Incidence of influenza A(H3N2) virus infections in Hong Kong in a longitudinal sero-epidemiological study, 2009-2015.


Many serologic studies were done during and after the 2009 influenza pandemic, to estimate the cumulative incidence of influenza A(H1N1)pdm09 virus infections, but there are few comparative estimates of the incidence of influenza A(H3N2) virus infections during epidemics.

We conducted a longitudinal serologic study in Hong Kong. We collected sera annually and tested samples from 2009-13 by HAI against the A/Perth/16/2009(H3N2) virus, and samples from 2013-15 against the A/Victoria/361/2011(H3N2) virus using the hemagglutination inhibition (HAI) assay. We estimated the cumulative incidence of infections based on 4-fold or greater rises in HAI titers in consecutive sera.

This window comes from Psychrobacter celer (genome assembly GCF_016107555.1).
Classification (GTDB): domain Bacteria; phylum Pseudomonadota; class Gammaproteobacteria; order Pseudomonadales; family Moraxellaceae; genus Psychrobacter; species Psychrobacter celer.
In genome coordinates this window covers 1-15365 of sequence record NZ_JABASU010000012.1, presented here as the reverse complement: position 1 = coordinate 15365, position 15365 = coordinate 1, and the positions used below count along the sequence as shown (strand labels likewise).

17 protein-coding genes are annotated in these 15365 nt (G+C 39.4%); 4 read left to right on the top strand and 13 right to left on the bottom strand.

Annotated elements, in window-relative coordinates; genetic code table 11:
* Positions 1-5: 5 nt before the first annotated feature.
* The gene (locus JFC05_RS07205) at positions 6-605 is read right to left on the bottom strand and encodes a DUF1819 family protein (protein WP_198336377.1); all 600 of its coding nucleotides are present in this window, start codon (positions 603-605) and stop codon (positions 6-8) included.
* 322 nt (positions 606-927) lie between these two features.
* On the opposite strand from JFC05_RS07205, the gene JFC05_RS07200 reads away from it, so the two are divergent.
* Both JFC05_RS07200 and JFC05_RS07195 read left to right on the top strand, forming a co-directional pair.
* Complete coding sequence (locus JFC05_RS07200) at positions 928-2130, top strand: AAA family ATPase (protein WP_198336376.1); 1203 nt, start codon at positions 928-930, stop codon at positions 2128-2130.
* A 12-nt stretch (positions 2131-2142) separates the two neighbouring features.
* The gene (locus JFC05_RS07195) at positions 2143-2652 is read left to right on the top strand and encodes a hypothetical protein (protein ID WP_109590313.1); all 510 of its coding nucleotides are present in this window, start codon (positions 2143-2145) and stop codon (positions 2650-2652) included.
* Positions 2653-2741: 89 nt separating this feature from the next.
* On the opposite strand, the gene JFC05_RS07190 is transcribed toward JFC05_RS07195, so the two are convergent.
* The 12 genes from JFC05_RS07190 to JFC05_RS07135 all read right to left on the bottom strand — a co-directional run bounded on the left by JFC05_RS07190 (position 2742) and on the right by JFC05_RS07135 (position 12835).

We found that re-infections in each of the four H3N2 epidemics that occurred from 2010 through 2014 were rare. The largest H3N2 epidemic occurred with the lowest level of pre-epidemic immunity.

There were four major H3N2 epidemics: (1) Aug-Oct 2010; (2) Mar-Jun 2012; (3) Jul-Oct 2013; and (4) Jun-Jul 2014. Between 516 and 619 relevant pairs of sera were available for each epidemic. We estimated that 9%, 19%, 7% and 7% of the population were infected in each epidemic, respectively, with higher incidence in children in epidemics 1 and 4.

MIDAS Network Members

Steven Riley

Professor of Infectious Disease Dynamics
Imperial College London